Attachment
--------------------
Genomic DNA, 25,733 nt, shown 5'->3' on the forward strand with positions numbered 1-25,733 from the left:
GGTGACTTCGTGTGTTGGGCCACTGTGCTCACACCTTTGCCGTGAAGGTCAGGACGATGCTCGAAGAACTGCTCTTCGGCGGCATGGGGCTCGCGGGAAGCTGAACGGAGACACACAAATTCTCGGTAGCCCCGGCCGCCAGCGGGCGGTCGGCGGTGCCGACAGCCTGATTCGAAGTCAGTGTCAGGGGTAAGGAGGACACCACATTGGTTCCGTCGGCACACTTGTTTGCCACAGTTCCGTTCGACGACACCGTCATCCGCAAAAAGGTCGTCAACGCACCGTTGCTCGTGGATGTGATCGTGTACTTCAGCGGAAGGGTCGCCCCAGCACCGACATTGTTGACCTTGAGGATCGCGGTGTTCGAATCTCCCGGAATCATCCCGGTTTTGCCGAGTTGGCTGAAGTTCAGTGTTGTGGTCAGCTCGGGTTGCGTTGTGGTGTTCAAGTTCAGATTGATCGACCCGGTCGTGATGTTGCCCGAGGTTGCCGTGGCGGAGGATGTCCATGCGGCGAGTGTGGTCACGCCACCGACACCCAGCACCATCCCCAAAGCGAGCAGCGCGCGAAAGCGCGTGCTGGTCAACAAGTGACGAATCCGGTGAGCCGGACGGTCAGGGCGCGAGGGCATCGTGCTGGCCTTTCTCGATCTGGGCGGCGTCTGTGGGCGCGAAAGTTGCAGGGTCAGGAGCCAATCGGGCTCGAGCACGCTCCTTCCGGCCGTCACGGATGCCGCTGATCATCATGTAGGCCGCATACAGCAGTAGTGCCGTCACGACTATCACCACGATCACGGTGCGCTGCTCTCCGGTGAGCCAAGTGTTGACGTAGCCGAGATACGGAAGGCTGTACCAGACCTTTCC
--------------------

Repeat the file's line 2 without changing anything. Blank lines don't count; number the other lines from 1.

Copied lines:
GGTGACTTCGTGTGTTGGGCCACTGTGCTCACACCTTTGCCGTGAAGGTCAGGACGATGCTCGAAGAACTGCTCTTCGGCGGCATGGGGCTCGCGGGAAGCTGAACGGAGACACACAAATTCTCGGTAGCCCCGGCCGCCAGCGGGCGGTCGGCGGTGCCGACAGCCTGATTCGAAGTCAGTGTCAGGGGTAAGGAGGACACCACATTGGTTCCGTCGGCACACTTGTTTGCCACAGTTCCGTTCGACGACACCGTCATCCGCAAAAAGGTCGTCAACGCACCGTTGCTCGTGGATGTGATCGTGTACTTCAGCGGAAGGGTCGCCCCAGCACCGACATTGTTGACCTTGAGGATCGCGGTGTTCGAATCTCCCGGAATCATCCCGGTTTTGCCGAGTTGGCTGAAGTTCAGTGTTGTGGTCAGCTCGGGTTGCGTTGTGGTGTTCAAGTTCAGATTGATCGACCCGGTCGTGATGTTGCCCGAGGTTGCCGTGGCGGAGGATGTCCATGCGGCGAGTGTGGTCACGCCACCGACACCCAGCACCATCCCCAAAGCGAGCAGCGCGCGAAAGCGCGTGCTGGTCAACAAGTGACGAATCCGGTGAGCCGGACGGTCAGGGCGCGAGGGCATCGTGCTGGCCTTTCTCGATCTGGGCGGCGTCTGTGGGCGCGAAAGTTGCAGGGTCAGGAGCCAATCGGGCTCGAGCACGCTCCTTCCGGCCGTCACGGATGCCGCTGATCATCATGTAGGCCGCATACAGCAGTAGTGCCGTCACGACTATCACCACGATCACGGTGCGCTGCTCTCCGGTGAGCCAAGTGTTGACGTAGCCGAGATACGGAAGGCTGTACCAGACCTTTCC